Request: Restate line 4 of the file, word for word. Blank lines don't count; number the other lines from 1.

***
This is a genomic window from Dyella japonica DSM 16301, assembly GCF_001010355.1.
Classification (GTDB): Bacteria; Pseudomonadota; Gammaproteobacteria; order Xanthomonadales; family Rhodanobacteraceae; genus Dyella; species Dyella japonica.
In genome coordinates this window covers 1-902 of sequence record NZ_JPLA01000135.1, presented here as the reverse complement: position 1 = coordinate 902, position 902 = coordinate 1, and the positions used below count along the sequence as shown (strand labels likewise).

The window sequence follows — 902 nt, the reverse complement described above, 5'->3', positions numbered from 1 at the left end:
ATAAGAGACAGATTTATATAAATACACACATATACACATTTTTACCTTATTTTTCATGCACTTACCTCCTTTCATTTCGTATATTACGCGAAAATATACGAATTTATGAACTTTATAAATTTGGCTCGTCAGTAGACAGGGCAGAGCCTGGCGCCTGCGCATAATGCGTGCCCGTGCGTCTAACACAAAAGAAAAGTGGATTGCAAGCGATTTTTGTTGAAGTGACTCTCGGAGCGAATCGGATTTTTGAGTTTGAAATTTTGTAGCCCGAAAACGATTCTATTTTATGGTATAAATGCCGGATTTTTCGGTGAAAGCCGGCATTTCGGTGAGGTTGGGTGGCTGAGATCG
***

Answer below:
The window sequence follows — 902 nt, the reverse complement described above, 5'->3', positions numbered from 1 at the left end: